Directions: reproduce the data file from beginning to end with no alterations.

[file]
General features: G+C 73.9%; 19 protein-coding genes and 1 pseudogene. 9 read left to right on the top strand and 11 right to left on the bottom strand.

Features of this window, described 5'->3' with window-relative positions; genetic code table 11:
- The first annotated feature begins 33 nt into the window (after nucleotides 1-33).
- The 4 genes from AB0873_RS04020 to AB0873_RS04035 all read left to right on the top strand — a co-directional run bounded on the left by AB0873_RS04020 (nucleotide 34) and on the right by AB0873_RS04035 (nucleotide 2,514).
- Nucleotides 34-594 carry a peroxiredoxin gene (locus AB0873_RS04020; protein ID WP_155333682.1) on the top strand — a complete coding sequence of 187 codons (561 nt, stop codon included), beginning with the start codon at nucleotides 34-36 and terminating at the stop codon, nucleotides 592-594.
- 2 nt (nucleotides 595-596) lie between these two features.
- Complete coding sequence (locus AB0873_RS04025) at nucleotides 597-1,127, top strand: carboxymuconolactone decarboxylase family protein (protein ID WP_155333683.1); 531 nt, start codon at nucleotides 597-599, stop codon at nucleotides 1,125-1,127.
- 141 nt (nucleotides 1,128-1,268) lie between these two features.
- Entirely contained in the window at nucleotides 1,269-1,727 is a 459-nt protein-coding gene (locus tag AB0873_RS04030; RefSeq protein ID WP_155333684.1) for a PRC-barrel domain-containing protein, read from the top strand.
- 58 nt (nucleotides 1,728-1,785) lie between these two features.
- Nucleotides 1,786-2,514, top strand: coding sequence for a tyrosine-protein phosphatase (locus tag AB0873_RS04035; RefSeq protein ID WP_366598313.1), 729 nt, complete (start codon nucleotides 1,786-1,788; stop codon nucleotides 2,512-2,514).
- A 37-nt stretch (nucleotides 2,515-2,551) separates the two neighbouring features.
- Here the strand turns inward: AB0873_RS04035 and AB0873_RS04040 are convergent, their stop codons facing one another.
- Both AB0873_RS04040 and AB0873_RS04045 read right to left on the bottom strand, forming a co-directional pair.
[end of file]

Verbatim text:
General features: G+C 73.9%; 19 protein-coding genes and 1 pseudogene. 9 read left to right on the top strand and 11 right to left on the bottom strand.

Features of this window, described 5'->3' with window-relative positions; genetic code table 11:
- The first annotated feature begins 33 nt into the window (after nucleotides 1-33).
- The 4 genes from AB0873_RS04020 to AB0873_RS04035 all read left to right on the top strand — a co-directional run bounded on the left by AB0873_RS04020 (nucleotide 34) and on the right by AB0873_RS04035 (nucleotide 2,514).
- Nucleotides 34-594 carry a peroxiredoxin gene (locus AB0873_RS04020; protein ID WP_155333682.1) on the top strand — a complete coding sequence of 187 codons (561 nt, stop codon included), beginning with the start codon at nucleotides 34-36 and terminating at the stop codon, nucleotides 592-594.
- 2 nt (nucleotides 595-596) lie between these two features.
- Complete coding sequence (locus AB0873_RS04025) at nucleotides 597-1,127, top strand: carboxymuconolactone decarboxylase family protein (protein ID WP_155333683.1); 531 nt, start codon at nucleotides 597-599, stop codon at nucleotides 1,125-1,127.
- 141 nt (nucleotides 1,128-1,268) lie between these two features.
- Entirely contained in the window at nucleotides 1,269-1,727 is a 459-nt protein-coding gene (locus tag AB0873_RS04030; RefSeq protein ID WP_155333684.1) for a PRC-barrel domain-containing protein, read from the top strand.
- 58 nt (nucleotides 1,728-1,785) lie between these two features.
- Nucleotides 1,786-2,514, top strand: coding sequence for a tyrosine-protein phosphatase (locus tag AB0873_RS04035; RefSeq protein ID WP_366598313.1), 729 nt, complete (start codon nucleotides 1,786-1,788; stop codon nucleotides 2,512-2,514).
- A 37-nt stretch (nucleotides 2,515-2,551) separates the two neighbouring features.
- Here the strand turns inward: AB0873_RS04035 and AB0873_RS04040 are convergent, their stop codons facing one another.
- Both AB0873_RS04040 and AB0873_RS04045 read right to left on the bottom strand, forming a co-directional pair.